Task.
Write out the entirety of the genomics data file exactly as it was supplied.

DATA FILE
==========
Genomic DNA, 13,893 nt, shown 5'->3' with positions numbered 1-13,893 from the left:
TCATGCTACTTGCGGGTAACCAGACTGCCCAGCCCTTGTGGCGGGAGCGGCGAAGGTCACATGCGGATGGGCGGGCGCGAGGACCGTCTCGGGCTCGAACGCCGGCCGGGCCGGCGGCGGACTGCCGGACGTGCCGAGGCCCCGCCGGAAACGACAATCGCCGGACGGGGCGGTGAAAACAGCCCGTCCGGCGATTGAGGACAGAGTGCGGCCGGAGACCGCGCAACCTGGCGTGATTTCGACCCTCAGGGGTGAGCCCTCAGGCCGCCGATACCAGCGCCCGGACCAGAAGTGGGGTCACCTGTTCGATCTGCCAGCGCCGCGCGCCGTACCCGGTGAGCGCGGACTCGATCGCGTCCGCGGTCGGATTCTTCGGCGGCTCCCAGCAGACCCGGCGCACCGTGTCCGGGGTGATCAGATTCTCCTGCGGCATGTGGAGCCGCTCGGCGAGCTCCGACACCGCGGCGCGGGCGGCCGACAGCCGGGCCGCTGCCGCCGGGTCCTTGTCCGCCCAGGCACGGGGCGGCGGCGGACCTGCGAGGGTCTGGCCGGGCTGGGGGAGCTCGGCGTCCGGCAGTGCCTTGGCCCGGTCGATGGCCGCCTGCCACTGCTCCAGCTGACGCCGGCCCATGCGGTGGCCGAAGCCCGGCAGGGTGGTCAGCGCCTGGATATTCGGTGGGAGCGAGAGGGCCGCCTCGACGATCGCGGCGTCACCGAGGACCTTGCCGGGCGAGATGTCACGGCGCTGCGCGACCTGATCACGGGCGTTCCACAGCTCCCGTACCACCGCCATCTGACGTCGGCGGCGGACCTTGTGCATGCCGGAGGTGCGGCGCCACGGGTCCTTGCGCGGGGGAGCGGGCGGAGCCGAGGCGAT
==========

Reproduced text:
Genomic DNA, 13,893 nt, shown 5'->3' with positions numbered 1-13,893 from the left:
TCATGCTACTTGCGGGTAACCAGACTGCCCAGCCCTTGTGGCGGGAGCGGCGAAGGTCACATGCGGATGGGCGGGCGCGAGGACCGTCTCGGGCTCGAACGCCGGCCGGGCCGGCGGCGGACTGCCGGACGTGCCGAGGCCCCGCCGGAAACGACAATCGCCGGACGGGGCGGTGAAAACAGCCCGTCCGGCGATTGAGGACAGAGTGCGGCCGGAGACCGCGCAACCTGGCGTGATTTCGACCCTCAGGGGTGAGCCCTCAGGCCGCCGATACCAGCGCCCGGACCAGAAGTGGGGTCACCTGTTCGATCTGCCAGCGCCGCGCGCCGTACCCGGTGAGCGCGGACTCGATCGCGTCCGCGGTCGGATTCTTCGGCGGCTCCCAGCAGACCCGGCGCACCGTGTCCGGGGTGATCAGATTCTCCTGCGGCATGTGGAGCCGCTCGGCGAGCTCCGACACCGCGGCGCGGGCGGCCGACAGCCGGGCCGCTGCCGCCGGGTCCTTGTCCGCCCAGGCACGGGGCGGCGGCGGACCTGCGAGGGTCTGGCCGGGCTGGGGGAGCTCGGCGTCCGGCAGTGCCTTGGCCCGGTCGATGGCCGCCTGCCACTGCTCCAGCTGACGCCGGCCCATGCGGTGGCCGAAGCCCGGCAGGGTGGTCAGCGCCTGGATATTCGGTGGGAGCGAGAGGGCCGCCTCGACGATCGCGGCGTCACCGAGGACCTTGCCGGGCGAGATGTCACGGCGCTGCGCGACCTGATCACGGGCGTTCCACAGCTCCCGTACCACCGCCATCTGACGTCGGCGGCGGACCTTGTGCATGCCGGAGGTGCGGCGCCACGGGTCCTTGCGCGGGGGAGCGGGCGGAGCCGAGGCGAT